Lebanon has been without a president for over a month, its legislators unable to agree on a new head of state.
The impasse is holding up a range of initiatives, from putting into place structural reforms for an International Monetary Fund program to allowing the country’s state-owned television channel to broadcast the World Cup.
Here is a look at the latest episode of political paralysis in the crisis-hit country.
WHAT IS BEHIND THE DEADLOCK?
President Michel Aoun, an ally of Iran-backed Hezbollah, completed his six-year term on Oct. 30. Lebanon’s deeply-divided parliament has met nine times to elect a successor and failed every time, worsening political paralysis and stalling measures to alleviate a crippling economic crisis that has pulled three-quarters of the population into poverty.
The weekly sessions have become farcical with most legislators casting blank ballots. Others have written in mock candidates, including late former presidents Nelson Mandela of South Africa and Salvador Allende of Chile. Parliamentarians often leave the session midway through, resulting in no quorum.
The tiny country’s latest spell of paralysis also comes as it is scrambles to rekindle strained ties with Gulf states. Hezbollah’s dominance in Lebanese politics over the past decade and their backing of Yemen’s Houthi militants against the Saudi-led coalition has angered Riyadh. In 2021, Saudi Arabia banned agricultural exports from Lebanon, nominally due to shipments being used to smuggle drugs, and later that year banned all Lebanese exports after a minister called Saudi Arabia’s war in Yemen “absurd.”
Lebanon’s paralysis in parliament reflects that stalemate.
“In order to elect a president in Lebanon, you first need to find a consensual figure who is not vetoed by major Lebanese players, and who is vetted and okayed by regional powers,” said Karim Emile Bitar, Professor of International Relations at Beirut’s Saint Joseph University.
The country has frequently witnessed political paralysis in its short and troubled history, including a presidential vacuum of over two years before Aoun’s election in 2016. In 2008, armed clashes erupted for a week, before politicians gathered to reach a settlement for a consensus presidential candidate.
Ibrahim Mneimeh, an independent reformist legislator, says the impasse has become the “status quo” and believes traditional parties are waiting for “foreign interference” for a settlement.
“Unfortunately this is happening over and over again.” Mneimeh said.
WHO ARE THE CANDIDATES?
Under Lebanon’s power-sharing system since its independence from France in 1943, a president has to come from the Maronite Catholic sect; the prime minister is a Sunni and the parliament speaker a Shiite.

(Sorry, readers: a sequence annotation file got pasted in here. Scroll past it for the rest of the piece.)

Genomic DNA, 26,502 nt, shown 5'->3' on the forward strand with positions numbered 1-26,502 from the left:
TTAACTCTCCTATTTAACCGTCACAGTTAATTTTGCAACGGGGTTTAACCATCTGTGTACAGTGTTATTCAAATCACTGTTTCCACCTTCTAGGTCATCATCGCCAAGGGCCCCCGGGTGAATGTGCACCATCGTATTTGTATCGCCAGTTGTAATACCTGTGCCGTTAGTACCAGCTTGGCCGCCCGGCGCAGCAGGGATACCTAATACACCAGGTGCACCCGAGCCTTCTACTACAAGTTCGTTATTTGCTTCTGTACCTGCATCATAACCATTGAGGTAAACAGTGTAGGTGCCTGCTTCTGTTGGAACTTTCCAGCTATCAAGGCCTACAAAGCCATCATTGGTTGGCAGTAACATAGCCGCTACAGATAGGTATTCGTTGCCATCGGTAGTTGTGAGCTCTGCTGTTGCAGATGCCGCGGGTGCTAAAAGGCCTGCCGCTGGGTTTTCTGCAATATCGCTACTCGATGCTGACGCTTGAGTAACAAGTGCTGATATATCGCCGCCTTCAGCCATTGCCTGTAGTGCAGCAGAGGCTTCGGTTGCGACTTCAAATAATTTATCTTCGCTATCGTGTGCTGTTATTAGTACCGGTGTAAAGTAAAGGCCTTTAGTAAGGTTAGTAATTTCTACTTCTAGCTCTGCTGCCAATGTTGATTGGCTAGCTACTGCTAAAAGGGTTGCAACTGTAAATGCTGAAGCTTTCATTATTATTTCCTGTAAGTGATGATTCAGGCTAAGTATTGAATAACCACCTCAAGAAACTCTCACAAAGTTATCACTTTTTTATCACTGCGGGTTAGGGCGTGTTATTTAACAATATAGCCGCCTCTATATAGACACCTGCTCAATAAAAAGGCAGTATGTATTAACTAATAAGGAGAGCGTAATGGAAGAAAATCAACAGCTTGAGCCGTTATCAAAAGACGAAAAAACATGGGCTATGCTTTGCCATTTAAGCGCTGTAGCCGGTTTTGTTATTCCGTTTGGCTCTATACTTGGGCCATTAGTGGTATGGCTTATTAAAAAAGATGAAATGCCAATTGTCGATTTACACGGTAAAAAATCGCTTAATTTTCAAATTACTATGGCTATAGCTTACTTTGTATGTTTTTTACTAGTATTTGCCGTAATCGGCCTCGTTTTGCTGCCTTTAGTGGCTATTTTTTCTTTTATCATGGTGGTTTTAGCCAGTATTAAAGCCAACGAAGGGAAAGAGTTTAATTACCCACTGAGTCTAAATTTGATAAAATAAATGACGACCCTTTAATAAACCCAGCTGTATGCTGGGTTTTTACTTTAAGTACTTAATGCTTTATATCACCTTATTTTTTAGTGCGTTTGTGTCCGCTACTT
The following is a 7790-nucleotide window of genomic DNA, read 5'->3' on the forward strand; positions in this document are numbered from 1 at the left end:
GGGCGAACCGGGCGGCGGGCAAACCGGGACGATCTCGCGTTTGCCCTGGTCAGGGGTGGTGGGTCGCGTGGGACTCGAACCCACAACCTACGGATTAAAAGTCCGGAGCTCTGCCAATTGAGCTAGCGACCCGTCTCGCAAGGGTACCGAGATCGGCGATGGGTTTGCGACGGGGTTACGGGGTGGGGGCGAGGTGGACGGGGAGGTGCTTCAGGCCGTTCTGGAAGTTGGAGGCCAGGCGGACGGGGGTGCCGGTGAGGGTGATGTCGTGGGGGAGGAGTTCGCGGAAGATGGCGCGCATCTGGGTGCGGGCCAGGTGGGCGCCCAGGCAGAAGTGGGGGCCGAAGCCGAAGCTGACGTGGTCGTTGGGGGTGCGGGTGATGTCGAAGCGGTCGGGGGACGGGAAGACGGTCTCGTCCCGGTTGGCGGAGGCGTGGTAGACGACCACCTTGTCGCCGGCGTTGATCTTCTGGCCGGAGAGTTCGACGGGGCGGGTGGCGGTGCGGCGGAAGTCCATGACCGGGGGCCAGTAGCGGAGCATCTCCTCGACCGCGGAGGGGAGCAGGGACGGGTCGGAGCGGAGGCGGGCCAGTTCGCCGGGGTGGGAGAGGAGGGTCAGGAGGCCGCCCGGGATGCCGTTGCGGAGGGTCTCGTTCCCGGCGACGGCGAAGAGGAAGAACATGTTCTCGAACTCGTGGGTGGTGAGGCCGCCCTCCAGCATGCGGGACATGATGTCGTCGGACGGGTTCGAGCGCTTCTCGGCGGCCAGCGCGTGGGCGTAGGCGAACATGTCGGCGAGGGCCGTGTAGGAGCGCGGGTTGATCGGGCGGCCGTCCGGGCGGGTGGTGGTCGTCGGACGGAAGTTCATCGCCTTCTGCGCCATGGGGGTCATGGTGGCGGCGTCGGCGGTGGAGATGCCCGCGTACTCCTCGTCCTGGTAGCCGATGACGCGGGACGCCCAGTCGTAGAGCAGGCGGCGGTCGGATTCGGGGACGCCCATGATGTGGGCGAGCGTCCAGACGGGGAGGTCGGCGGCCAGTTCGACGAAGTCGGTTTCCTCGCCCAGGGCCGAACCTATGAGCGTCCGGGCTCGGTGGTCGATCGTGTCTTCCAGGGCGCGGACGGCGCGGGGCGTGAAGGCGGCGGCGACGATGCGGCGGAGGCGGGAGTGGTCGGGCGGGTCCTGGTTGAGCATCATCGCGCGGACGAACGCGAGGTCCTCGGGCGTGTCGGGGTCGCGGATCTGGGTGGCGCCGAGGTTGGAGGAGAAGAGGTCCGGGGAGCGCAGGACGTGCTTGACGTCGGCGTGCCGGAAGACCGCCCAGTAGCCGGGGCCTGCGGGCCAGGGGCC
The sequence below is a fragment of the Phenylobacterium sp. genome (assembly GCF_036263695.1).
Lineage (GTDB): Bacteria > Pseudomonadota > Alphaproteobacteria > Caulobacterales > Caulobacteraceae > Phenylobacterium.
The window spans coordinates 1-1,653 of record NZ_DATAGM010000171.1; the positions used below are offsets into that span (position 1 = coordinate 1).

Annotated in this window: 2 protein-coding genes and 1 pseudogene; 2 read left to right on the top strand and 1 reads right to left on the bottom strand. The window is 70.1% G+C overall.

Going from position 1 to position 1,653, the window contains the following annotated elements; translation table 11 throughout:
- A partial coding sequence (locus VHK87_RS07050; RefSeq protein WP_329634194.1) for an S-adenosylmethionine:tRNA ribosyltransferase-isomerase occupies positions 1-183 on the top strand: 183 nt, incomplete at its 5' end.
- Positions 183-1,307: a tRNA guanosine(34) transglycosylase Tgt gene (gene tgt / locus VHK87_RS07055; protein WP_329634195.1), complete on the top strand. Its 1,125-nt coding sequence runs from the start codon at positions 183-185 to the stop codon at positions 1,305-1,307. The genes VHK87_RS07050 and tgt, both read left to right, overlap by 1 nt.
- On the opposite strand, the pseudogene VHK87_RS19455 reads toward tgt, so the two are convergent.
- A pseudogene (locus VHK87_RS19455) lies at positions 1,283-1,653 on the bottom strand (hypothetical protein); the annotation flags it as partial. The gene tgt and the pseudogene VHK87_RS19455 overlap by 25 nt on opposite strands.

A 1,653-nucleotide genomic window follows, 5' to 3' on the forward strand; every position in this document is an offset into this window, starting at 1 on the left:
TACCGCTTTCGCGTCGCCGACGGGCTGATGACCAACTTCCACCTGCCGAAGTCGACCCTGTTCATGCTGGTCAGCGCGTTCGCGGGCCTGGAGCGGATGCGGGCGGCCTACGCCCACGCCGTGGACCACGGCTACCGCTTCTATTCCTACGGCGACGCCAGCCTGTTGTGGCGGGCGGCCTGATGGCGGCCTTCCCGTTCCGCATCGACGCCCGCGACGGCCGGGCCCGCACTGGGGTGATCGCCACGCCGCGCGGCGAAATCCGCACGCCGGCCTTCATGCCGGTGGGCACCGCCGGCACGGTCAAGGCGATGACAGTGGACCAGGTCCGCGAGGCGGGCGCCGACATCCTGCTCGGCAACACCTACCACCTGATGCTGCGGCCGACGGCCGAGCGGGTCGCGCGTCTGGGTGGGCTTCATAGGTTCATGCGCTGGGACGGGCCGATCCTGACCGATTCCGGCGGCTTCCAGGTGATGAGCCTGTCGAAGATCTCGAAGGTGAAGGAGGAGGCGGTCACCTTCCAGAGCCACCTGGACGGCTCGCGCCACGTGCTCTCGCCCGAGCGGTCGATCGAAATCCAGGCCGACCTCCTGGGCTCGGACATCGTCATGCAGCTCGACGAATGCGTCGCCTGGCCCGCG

While Hezbollah has yet to publicly name a candidate, public perception is that the group backs Sleiman Frangieh, a close ally of the party and of Syrian President Bashar Assad. The nominal candidate of the camp opposing Hezbollah and that often describes the group as a state-within-a-state is parliamentarian Michel Moawad. Both candidates come from established political families.
Moawad has received more votes than any other candidate, but has failed to garner a majority and is widely seen as too divisive a figure to reach the presidency. Meanwhile, Lebanese army chief Gen. Joseph Aoun has reportedly been discussed as a possible consensus candidate, though his name has not yet appeared on the ballot.
Parliamentarian Gebran Bassil, the son-in-law of President Aoun, the head of the Free Patriotic Movement party, and an ally of Hezbollah, has long been seen as Aoun’s successor of choice. Though he appears out of the running due to limited popular support and being targeted by US sanctions, he and his party have not yet endorsed another candidate.
WHAT ARE THE REPERCUSSIONS?
With no developments to break the impasse, most experts say that political blocs will focus on trying to extract maximum political concessions, including divvying up the appointment of ministerial and senior government posts.
A Western diplomat who had met with most of Lebanon’s political blocs told The Associated Press that they are playing a “waiting game.”
Hage Ali likens the current deadlock to a game of poker. “You keep your cards hidden, you don’t blink or flinch, and wait until the side breaks down,” he explained. “Everyone is maneuvering at this point, either showing up with a blank ballot or choosing a candidate who isn’t viable.”
Meanwhile, tensions between hostile political groups in Lebanon continue to worsen.
Hezbollah deputy secretary general Naim Kassem said the group would not accept a candidate who opposes its stockpile of arms and supports what he alleged was “the American-Israeli project” in Lebanon.
In the opposing camp, Moawad has slammed Hezbollah and its allies’ for ruining ties with the Gulf and the wider international community, and at a discussion panel said would prefer paralysis over a new president affiliated to them.
“We’re seeing a repeat of the past where Hezbollah and allies gives Lebanon two choices: either accept their candidate or have a presidential vacuum,” said Charles Jabbour, a spokesman for the Lebanese Forces party, a Moawad ally.
There are also fears that a prolonged paralysis will further delay a possible IMF deal to recover its economy and renew investor confidence in the country.
The IMF has set conditions following a tentative agreement last April, including amending its banking secrecy law, restructuring its banks, and formalizing capital controls. Lebanon needs a president to ratify any laws that parliament passes.
In the meantime, Lebanon is set to have the second highest inflation rate worldwide in 2022.
“We are already on the verge of state collapse,” Bitar said. “If the paralysis lasts more than just a few weeks or months it could lead to a complete collapse.”